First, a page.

In his 1989 paper, “Why Abortion is immoral”, philosopher Don Marquis argues that abortion is generally wrong because killing fetuses deprives them of a future with enjoyments, relationships, and projects. As Marquis puts it, abortion deprives fetuses of a “future-like-ours.” I will argue that Marquis's argument is unsound, in that having a future-like-ours is not sufficient for having full moral worth (i.e. the moral worth of a person).
Marquis’s explanation for the wrongness of abortion is initially quite plausible and potentially has a wide scope. It can also be used to explain common moral intuitions about the permissibility of euthanasia (under certain circumstances) and the wrongness of killing. When an innocent person is killed, there are typically several sources of harm. The harm done to the person’s family and friends, psychological harm done to the killer (e.g. making them even more vicious), and the physical harm done to the person killed. But, as Marquis argues, the worst part of the wrongdoing is not from the psychological and physical harms. Killing ends personal and romantic relationships, terminates any long-term projects or life goals, and denies the person of ever experiencing pleasure again. It is the deprivation of a future that makes killing seriously wrong.
Marquis’s account of the wrongness of killing explains not only why killing innocent human adults is wrong, but also why infanticide is seriously wrong. And since there aren’t any morally relevant differences between babies and (late-term) fetuses, Marquis concludes that abortion is typically “in the same moral category as killing an innocent adult” (Marquis 183). After all, if you kill the fetus, you deprive it of a future-like-ours, just as in the case of infanticide or the murder of an adult.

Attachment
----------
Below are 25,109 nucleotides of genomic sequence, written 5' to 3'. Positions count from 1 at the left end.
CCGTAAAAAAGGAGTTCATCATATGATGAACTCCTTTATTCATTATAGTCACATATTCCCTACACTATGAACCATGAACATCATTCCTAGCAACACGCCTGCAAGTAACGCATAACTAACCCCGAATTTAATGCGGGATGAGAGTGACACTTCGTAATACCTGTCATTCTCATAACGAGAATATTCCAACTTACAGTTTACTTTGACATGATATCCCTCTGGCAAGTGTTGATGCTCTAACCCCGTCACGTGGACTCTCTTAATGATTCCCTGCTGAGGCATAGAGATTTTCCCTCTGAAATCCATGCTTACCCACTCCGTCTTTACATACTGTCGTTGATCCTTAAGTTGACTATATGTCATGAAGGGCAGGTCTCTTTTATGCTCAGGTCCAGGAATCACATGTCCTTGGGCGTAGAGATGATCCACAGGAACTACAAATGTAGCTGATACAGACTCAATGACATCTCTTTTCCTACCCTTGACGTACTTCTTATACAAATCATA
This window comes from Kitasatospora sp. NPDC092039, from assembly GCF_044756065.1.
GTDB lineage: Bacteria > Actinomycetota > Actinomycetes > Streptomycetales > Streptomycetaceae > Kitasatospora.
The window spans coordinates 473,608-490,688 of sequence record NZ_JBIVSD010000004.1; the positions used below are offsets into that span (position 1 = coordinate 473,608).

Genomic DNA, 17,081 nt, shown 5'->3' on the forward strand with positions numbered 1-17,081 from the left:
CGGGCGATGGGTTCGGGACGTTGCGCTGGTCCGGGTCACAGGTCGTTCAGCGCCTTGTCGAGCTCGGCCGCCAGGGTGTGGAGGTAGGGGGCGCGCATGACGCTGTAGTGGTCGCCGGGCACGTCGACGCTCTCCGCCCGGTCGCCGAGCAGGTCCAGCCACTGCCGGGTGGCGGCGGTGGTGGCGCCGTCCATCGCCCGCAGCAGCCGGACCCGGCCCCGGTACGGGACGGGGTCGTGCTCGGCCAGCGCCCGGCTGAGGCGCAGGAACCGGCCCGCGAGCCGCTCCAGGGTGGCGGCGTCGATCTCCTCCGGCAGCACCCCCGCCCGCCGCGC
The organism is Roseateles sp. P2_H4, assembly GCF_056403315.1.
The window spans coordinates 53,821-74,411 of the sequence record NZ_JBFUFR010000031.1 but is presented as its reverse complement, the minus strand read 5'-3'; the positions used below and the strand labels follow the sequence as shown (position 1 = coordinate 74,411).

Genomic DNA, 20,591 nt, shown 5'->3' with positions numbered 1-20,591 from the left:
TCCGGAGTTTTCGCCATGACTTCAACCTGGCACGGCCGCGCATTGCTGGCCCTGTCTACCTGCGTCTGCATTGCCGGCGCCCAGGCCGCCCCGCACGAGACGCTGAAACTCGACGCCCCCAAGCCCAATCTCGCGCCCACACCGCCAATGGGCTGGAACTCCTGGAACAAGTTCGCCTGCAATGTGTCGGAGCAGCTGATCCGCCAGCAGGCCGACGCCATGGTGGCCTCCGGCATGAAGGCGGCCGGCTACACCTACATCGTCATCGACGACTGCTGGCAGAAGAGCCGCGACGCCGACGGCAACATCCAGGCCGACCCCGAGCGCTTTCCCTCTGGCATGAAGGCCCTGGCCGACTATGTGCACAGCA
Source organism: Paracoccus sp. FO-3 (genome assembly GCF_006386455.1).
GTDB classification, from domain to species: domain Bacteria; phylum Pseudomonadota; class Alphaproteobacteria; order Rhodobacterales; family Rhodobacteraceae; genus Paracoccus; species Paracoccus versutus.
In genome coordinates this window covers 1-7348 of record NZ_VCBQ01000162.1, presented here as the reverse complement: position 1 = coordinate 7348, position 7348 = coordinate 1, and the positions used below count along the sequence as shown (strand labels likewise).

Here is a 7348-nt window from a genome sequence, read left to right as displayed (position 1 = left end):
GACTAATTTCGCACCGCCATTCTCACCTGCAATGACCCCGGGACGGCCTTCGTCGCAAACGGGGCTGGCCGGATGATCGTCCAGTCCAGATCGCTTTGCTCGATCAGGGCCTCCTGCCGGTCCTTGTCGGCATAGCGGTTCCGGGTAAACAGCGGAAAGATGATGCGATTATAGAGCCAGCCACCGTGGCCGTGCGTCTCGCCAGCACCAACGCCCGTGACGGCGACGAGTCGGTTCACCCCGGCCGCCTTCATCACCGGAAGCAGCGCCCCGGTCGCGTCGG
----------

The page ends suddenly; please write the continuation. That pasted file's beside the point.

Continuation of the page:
I accept that depriving persons of the goods that life brings is seriously immoral. I also accept that late-term abortion deprives a potential person of a future-like-ours. But I reject the conclusion that abortion is equivalent to murdering a person. I hold this position because there is a morally relevant difference between the killing of persons and potential persons that Marquis does not consider. Actual persons also have a past-like-ours, whereas potential persons do not.
By past-like-ours, I mean a series of connected psychological states that involve episodic memories, experiences of happiness and pleasure, and the actual formation of long-term life-goals and close relationships. To understand why having a past-like-ours is morally relevant, consider the following case.
Imagine that in the near future, scientists are able to create sentient AI. Once they are fully developed, the robots are able to have conscious experiences just like humans. They can experience the same range of complex emotions, fluently speak and understand human languages, enjoy fine-dining and music, and can even contemplate their own existence. These robots are full-blown persons with a future-like-ours.*